Here is the original message to which Dr. Suresh replied:

What can we learn from history to inform the present discussion?

In 1985, India became one of the last countries in the world to introduce measles vaccine.  Today approximately 20% of the world’s births occur in India, about 70,000 per day (more than many countries have in an entire year!).  India’s routine immunization program has exclusively used MCV in 5-dose vials for approximately 3 decades.  I think that it would be instructive for our discussions now to learn more about the evidence that was used then to make the decision to use 5-dose vials, especially since - at the time that decision was made - most of the LMIC world had already been using 10-dose vials for many years supplied through UNICEF.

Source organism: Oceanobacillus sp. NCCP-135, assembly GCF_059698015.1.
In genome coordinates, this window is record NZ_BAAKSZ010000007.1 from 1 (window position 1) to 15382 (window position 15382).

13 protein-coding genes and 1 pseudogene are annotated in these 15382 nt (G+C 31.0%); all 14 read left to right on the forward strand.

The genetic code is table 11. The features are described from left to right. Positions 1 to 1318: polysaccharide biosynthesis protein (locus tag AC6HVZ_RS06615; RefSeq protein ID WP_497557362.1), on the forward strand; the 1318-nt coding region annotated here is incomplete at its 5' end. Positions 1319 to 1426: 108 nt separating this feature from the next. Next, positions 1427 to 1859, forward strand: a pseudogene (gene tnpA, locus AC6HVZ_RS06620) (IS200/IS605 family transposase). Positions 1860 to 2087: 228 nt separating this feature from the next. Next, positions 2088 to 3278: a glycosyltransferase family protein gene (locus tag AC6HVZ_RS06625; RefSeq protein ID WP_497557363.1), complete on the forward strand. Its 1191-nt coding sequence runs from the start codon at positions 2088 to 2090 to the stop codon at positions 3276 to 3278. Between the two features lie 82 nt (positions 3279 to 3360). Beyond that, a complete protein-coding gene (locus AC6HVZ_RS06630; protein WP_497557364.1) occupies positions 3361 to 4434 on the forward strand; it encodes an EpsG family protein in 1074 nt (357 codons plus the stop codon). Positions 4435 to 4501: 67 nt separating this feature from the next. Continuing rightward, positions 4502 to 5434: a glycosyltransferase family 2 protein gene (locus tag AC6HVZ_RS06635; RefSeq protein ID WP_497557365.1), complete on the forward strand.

-Do any readers have any historical information on this decision by India – specifically about how, why and on what basis it was made?

-To situate the discussion within today’s context, as there are many TechNet listserv readers from India, I think it would be interesting to learn from them about benefits or issues in using this smaller vial size for routine vaccination programs (or their thoughts on using 10-dose vials instead of 5-dose vials for routine programs).

Robert

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Robert Steinglass Accepted Answer

What can we learn from history to inform the present discussion?